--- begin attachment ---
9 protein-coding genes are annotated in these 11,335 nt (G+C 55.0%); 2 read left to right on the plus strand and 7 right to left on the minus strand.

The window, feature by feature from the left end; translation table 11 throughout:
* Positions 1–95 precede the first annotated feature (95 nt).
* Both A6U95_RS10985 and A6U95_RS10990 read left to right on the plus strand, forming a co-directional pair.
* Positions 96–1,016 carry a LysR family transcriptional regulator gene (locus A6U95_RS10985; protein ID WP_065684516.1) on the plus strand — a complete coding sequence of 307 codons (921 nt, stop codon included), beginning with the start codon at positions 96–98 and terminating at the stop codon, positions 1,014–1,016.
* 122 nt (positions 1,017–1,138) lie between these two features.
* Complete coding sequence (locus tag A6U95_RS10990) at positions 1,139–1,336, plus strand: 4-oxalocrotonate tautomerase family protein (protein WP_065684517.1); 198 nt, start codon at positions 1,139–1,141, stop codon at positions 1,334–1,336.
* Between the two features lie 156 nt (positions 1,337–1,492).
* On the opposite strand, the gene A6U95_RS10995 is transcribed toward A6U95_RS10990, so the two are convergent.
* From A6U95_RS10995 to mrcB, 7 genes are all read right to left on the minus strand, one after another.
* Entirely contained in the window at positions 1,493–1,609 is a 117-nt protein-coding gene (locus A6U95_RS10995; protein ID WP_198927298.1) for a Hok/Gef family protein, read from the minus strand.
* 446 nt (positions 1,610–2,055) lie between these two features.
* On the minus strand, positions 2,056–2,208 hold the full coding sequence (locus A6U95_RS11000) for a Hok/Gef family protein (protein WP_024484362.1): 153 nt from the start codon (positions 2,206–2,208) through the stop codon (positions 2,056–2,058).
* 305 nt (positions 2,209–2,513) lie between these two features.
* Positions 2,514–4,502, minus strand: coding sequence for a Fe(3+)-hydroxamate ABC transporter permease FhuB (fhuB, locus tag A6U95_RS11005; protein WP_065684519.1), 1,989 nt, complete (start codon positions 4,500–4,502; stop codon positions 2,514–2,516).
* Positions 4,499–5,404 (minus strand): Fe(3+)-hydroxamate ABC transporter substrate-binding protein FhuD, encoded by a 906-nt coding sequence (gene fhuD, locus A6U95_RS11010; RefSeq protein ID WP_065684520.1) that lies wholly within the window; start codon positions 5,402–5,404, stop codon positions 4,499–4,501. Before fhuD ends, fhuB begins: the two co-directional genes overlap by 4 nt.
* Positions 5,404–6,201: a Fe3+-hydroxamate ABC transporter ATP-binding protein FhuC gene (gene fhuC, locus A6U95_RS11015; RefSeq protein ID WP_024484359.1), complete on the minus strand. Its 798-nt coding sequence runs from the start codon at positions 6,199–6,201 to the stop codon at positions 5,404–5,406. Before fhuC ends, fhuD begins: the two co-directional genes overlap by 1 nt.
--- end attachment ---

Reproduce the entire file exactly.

9 protein-coding genes are annotated in these 11,335 nt (G+C 55.0%); 2 read left to right on the plus strand and 7 right to left on the minus strand.

The window, feature by feature from the left end; translation table 11 throughout:
* Positions 1–95 precede the first annotated feature (95 nt).
* Both A6U95_RS10985 and A6U95_RS10990 read left to right on the plus strand, forming a co-directional pair.
* Positions 96–1,016 carry a LysR family transcriptional regulator gene (locus A6U95_RS10985; protein ID WP_065684516.1) on the plus strand — a complete coding sequence of 307 codons (921 nt, stop codon included), beginning with the start codon at positions 96–98 and terminating at the stop codon, positions 1,014–1,016.
* 122 nt (positions 1,017–1,138) lie between these two features.
* Complete coding sequence (locus tag A6U95_RS10990) at positions 1,139–1,336, plus strand: 4-oxalocrotonate tautomerase family protein (protein WP_065684517.1); 198 nt, start codon at positions 1,139–1,141, stop codon at positions 1,334–1,336.
* Between the two features lie 156 nt (positions 1,337–1,492).
* On the opposite strand, the gene A6U95_RS10995 is transcribed toward A6U95_RS10990, so the two are convergent.
* From A6U95_RS10995 to mrcB, 7 genes are all read right to left on the minus strand, one after another.
* Entirely contained in the window at positions 1,493–1,609 is a 117-nt protein-coding gene (locus A6U95_RS10995; protein ID WP_198927298.1) for a Hok/Gef family protein, read from the minus strand.
* 446 nt (positions 1,610–2,055) lie between these two features.
* On the minus strand, positions 2,056–2,208 hold the full coding sequence (locus A6U95_RS11000) for a Hok/Gef family protein (protein WP_024484362.1): 153 nt from the start codon (positions 2,206–2,208) through the stop codon (positions 2,056–2,058).
* 305 nt (positions 2,209–2,513) lie between these two features.
* Positions 2,514–4,502, minus strand: coding sequence for a Fe(3+)-hydroxamate ABC transporter permease FhuB (fhuB, locus tag A6U95_RS11005; protein WP_065684519.1), 1,989 nt, complete (start codon positions 4,500–4,502; stop codon positions 2,514–2,516).
* Positions 4,499–5,404 (minus strand): Fe(3+)-hydroxamate ABC transporter substrate-binding protein FhuD, encoded by a 906-nt coding sequence (gene fhuD, locus A6U95_RS11010; RefSeq protein ID WP_065684520.1) that lies wholly within the window; start codon positions 5,402–5,404, stop codon positions 4,499–4,501. Before fhuD ends, fhuB begins: the two co-directional genes overlap by 4 nt.
* Positions 5,404–6,201: a Fe3+-hydroxamate ABC transporter ATP-binding protein FhuC gene (gene fhuC, locus A6U95_RS11015; RefSeq protein ID WP_024484359.1), complete on the minus strand. Its 798-nt coding sequence runs from the start codon at positions 6,199–6,201 to the stop codon at positions 5,404–5,406. Before fhuC ends, fhuD begins: the two co-directional genes overlap by 1 nt.